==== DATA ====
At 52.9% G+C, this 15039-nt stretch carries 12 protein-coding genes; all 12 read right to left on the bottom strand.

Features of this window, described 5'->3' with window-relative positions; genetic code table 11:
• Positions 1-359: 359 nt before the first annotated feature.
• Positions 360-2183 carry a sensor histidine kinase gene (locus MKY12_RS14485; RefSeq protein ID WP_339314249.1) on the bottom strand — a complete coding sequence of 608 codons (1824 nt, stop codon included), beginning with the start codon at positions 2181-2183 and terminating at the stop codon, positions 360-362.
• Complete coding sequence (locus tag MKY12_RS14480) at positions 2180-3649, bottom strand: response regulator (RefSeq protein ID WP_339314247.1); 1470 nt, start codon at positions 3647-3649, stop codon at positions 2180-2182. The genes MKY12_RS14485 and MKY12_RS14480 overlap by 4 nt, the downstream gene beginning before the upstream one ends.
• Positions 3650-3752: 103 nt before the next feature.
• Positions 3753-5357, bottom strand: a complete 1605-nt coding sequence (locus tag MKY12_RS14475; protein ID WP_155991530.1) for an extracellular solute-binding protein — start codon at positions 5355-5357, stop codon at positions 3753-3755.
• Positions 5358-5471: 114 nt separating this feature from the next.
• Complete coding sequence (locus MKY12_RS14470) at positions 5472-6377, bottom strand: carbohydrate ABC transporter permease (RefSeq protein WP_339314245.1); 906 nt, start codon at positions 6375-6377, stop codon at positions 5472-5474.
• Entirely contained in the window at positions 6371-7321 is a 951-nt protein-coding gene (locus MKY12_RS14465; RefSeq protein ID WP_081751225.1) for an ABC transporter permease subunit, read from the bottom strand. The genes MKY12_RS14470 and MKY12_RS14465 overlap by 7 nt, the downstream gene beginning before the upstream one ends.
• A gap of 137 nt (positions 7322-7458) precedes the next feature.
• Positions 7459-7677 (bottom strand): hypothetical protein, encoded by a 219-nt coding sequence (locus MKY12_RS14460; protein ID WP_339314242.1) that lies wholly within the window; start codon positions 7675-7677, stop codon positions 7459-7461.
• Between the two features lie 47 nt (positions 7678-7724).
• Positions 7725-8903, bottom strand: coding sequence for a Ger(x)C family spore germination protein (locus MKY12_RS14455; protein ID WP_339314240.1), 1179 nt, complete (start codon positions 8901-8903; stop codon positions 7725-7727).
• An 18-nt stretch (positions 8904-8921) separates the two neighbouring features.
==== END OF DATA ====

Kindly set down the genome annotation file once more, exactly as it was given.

At 52.9% G+C, this 15039-nt stretch carries 12 protein-coding genes; all 12 read right to left on the bottom strand.

Features of this window, described 5'->3' with window-relative positions; genetic code table 11:
• Positions 1-359: 359 nt before the first annotated feature.
• Positions 360-2183 carry a sensor histidine kinase gene (locus MKY12_RS14485; RefSeq protein ID WP_339314249.1) on the bottom strand — a complete coding sequence of 608 codons (1824 nt, stop codon included), beginning with the start codon at positions 2181-2183 and terminating at the stop codon, positions 360-362.
• Complete coding sequence (locus tag MKY12_RS14480) at positions 2180-3649, bottom strand: response regulator (RefSeq protein ID WP_339314247.1); 1470 nt, start codon at positions 3647-3649, stop codon at positions 2180-2182. The genes MKY12_RS14485 and MKY12_RS14480 overlap by 4 nt, the downstream gene beginning before the upstream one ends.
• Positions 3650-3752: 103 nt before the next feature.
• Positions 3753-5357, bottom strand: a complete 1605-nt coding sequence (locus tag MKY12_RS14475; protein ID WP_155991530.1) for an extracellular solute-binding protein — start codon at positions 5355-5357, stop codon at positions 3753-3755.
• Positions 5358-5471: 114 nt separating this feature from the next.
• Complete coding sequence (locus MKY12_RS14470) at positions 5472-6377, bottom strand: carbohydrate ABC transporter permease (RefSeq protein WP_339314245.1); 906 nt, start codon at positions 6375-6377, stop codon at positions 5472-5474.
• Entirely contained in the window at positions 6371-7321 is a 951-nt protein-coding gene (locus MKY12_RS14465; RefSeq protein ID WP_081751225.1) for an ABC transporter permease subunit, read from the bottom strand. The genes MKY12_RS14470 and MKY12_RS14465 overlap by 7 nt, the downstream gene beginning before the upstream one ends.
• A gap of 137 nt (positions 7322-7458) precedes the next feature.
• Positions 7459-7677 (bottom strand): hypothetical protein, encoded by a 219-nt coding sequence (locus MKY12_RS14460; protein ID WP_339314242.1) that lies wholly within the window; start codon positions 7675-7677, stop codon positions 7459-7461.
• Between the two features lie 47 nt (positions 7678-7724).
• Positions 7725-8903, bottom strand: coding sequence for a Ger(x)C family spore germination protein (locus MKY12_RS14455; protein ID WP_339314240.1), 1179 nt, complete (start codon positions 8901-8903; stop codon positions 7725-7727).
• An 18-nt stretch (positions 8904-8921) separates the two neighbouring features.